I am wiped out and wasted. I'm tired and tired of being tired. Now it is the holiday season and I am back in the blahs of self pity and depression. It is so unlike me to be sucked into this mess. I prefer flat and stoic. I don't want these feelings. I know in my head that life is not always happy and that bad things happen, but I am tired of feeling chemicals that stroke the sad and bitter. Bleh.
Each year at Passover the Lord gives me a special meditation, beginning with the first year our family celebrated Passover in 2001. I hadn't really thought about it much this year, as we won't be hosting our usual huge, rowdy group now that we live in Memphis.
This morning I noticed how dirty the floor behind our breakfast nook was. I pulled the table and benches out and grabbed a broom. It is spring and the time of year when my dog sheds an entire other dog on every surface in our home. There was a good puppy-sized pile of dog hair back there as well as some dead flies and crumbs (TMI - its clean now if you are inclined to visit).
I remembered how Jewish families, particularly moms, clean their homes at Passover to remove all of the food items containing leaven, in preparation for the feast of unleavened bread. Every crumb must be swept out. Leaven is symbolic of sin. As I swept my kitchen floor, I realized how difficult, even impossible, it is to sweep the floor clean. The dust and crumbs want to hide in the corners or get trapped under the baseboards. I can mop and scrub, but my dog will sit down and scratch himself - giving rise to the need to do it all over again.
This ritual cleaning is a reminder to us that we cannot, despite our best effort (and mine was only half-hearted) fully clean our home. Nor can we fully purge ourselves of sin. We can make resolutions to do better. We can try very hard to live right and treat others with respect. But, we will fail. We go back to our bad habits and patterns. We become tired or frustrated or depressed and give in to temptation. We are only sweeping crumbs under the rug.
God alone has the ability to clean us and he did when he sent his son, Jesus. He became our sin and experienced the penalty for our sin by his death on the cross. He overcame sin when he rose from the dead. Don't go back to trying to live a good life. Don't go back to trying to clean things up on your own. Face it - it can't be done alone. Passover is a good reminder that we don't have to.
My atoms commingle with
The newly greened forest
My skin and bones
Freed from gravity and thought
Existing in new forms
I look back
At the point of ignition
And I see that
I, too had a beginning,
But now is
from under a rock
not go there)
I awaken and emerge
not stop moving on its axis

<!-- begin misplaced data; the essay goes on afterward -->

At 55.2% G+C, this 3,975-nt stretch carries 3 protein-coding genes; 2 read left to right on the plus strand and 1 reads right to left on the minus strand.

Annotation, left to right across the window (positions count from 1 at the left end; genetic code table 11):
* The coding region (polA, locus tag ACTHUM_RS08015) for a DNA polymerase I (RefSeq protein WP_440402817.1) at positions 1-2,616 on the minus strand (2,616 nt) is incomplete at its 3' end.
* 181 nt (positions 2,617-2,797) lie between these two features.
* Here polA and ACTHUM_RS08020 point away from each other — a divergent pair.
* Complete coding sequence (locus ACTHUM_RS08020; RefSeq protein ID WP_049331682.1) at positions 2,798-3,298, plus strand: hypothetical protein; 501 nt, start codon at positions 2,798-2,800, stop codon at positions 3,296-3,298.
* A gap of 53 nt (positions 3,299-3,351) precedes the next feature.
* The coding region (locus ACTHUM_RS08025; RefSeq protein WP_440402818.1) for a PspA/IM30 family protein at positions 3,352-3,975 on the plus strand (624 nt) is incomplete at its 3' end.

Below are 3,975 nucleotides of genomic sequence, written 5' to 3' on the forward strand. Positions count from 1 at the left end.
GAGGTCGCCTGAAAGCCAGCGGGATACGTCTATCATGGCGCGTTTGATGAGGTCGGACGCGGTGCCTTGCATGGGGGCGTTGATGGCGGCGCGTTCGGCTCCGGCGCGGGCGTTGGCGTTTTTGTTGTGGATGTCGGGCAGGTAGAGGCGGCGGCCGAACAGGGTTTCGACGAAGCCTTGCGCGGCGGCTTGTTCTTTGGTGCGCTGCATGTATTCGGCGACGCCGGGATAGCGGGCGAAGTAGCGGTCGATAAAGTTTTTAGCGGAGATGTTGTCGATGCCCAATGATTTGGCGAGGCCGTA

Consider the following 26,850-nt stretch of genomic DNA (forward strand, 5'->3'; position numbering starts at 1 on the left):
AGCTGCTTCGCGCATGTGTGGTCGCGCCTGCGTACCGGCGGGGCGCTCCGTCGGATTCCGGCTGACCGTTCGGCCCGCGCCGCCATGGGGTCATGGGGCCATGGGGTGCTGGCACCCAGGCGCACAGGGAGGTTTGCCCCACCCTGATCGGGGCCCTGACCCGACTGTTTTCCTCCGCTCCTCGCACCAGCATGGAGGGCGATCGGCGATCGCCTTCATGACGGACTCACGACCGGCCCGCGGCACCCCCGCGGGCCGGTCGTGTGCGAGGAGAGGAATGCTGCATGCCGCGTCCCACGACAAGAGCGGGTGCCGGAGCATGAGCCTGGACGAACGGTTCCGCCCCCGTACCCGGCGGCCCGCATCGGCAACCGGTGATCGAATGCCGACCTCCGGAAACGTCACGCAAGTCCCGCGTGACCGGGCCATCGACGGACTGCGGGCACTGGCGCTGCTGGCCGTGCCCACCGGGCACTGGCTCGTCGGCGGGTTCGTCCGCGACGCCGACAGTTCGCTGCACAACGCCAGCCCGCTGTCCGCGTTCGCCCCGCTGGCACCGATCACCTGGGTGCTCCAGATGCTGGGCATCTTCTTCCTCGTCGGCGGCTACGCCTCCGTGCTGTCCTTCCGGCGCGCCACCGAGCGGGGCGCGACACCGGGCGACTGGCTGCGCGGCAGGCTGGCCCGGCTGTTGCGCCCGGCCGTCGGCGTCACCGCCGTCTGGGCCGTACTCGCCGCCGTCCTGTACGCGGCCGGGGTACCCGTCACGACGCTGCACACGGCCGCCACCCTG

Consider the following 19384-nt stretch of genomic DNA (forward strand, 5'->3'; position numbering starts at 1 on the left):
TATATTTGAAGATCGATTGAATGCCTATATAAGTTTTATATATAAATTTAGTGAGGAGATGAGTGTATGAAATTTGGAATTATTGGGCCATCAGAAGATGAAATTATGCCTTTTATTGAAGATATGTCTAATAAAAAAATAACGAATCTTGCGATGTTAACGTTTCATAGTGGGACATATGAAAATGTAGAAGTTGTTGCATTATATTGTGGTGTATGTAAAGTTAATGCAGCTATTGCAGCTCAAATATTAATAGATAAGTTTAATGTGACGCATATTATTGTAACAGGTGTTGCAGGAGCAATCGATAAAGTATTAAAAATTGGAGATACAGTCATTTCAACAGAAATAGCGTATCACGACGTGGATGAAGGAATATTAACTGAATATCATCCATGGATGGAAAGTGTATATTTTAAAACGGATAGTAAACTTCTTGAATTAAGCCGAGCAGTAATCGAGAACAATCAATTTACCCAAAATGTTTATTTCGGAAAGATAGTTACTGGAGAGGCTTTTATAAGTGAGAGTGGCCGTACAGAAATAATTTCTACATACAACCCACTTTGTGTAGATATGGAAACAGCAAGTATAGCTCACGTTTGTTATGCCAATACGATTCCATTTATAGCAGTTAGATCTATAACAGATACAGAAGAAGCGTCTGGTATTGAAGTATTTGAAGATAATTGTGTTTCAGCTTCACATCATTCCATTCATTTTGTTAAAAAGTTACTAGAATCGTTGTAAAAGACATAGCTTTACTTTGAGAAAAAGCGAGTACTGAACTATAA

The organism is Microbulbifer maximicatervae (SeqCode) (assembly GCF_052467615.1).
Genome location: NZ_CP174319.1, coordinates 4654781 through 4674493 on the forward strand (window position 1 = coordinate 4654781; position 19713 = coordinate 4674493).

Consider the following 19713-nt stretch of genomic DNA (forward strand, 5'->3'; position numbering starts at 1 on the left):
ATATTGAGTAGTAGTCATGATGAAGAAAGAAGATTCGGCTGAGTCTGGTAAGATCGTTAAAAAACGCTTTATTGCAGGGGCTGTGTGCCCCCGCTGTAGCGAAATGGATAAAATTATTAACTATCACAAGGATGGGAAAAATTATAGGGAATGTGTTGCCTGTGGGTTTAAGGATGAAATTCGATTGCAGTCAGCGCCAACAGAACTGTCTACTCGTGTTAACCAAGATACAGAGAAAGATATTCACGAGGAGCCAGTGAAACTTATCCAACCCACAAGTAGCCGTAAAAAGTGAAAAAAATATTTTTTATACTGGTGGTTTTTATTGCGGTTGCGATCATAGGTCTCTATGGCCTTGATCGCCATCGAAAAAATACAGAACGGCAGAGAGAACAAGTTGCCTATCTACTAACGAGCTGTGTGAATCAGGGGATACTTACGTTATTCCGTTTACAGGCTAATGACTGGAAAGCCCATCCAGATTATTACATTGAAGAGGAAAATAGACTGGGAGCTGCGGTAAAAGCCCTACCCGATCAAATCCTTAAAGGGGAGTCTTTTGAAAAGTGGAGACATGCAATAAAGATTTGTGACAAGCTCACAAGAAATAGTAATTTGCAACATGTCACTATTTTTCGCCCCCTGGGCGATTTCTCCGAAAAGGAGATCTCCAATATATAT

the while I wore their clothes
was no check list
notice of deportation
out from under
stretch on tip toe
Maybe I'm a monster
But it feels like
It took me awhile to consent to the smart-phone. First of all, I hadn't really even wanted a darn cell phone in the first place. I rarely needed it, I have a phone-phobia so I never call people (except my husband) on it. It was a convenience at best and a nuisance to keep track of. Having a phone with a texting and data plan seemed ridiculously overpriced and completely unnecessary. I already had a cell phone, a Garmin, and an MP3 player, plus a laptop for travel.
I got my first Android phone with "Unlimited Everything" from Sprint in August of 2010. Truthfully it was (and still is) an expensive toy. Yes, they are cool and convenient, but a toy nonetheless. I loved my phone. In December 2011, I was eligible for an upgrade and there was a newer, presumably faster, Android phone that would be free, so my husband talked me into going to the Sprint store to get it. As I was looking around the store at some newer phones I saw it - the newly available iPhone 4s - in all its glory. Recalling the voice of my petulant son, who delights in telling me how cheap I am and how my phone stinks, I began to consider purchasing the iPhone. My husband said, "go for it," so I bit.
I am not a Mac. I have never been a Mac. I am not sure I am ever going to be a Mac. I have worked on, supported and owned PCs. I have supported Mac's when I worked as a consultant, but was never a fan. My Android phone was very like a PC in that it was slow, had annoying resource constraints, and I would regularly have to force-close apps on it. I would have to remove apps to make room for others. My external SD card was full. Sprint also add all kinds of crap that can't be removed from the phone.
My new phone, the iPhone 4S, is FAST. I have added dozens of apps, Kindle books, and music. I've taken oodles of photos and videos. It isn't even beginning to tap the 16 GB capacity. My favorite thing about it is - it just works. It just works! It turns on. I tap a button and the app just opens. No freezing. No hanging. No forced closure. The phone just works. Its like an electronic miracle. The stupid phone does what it is supposed to do.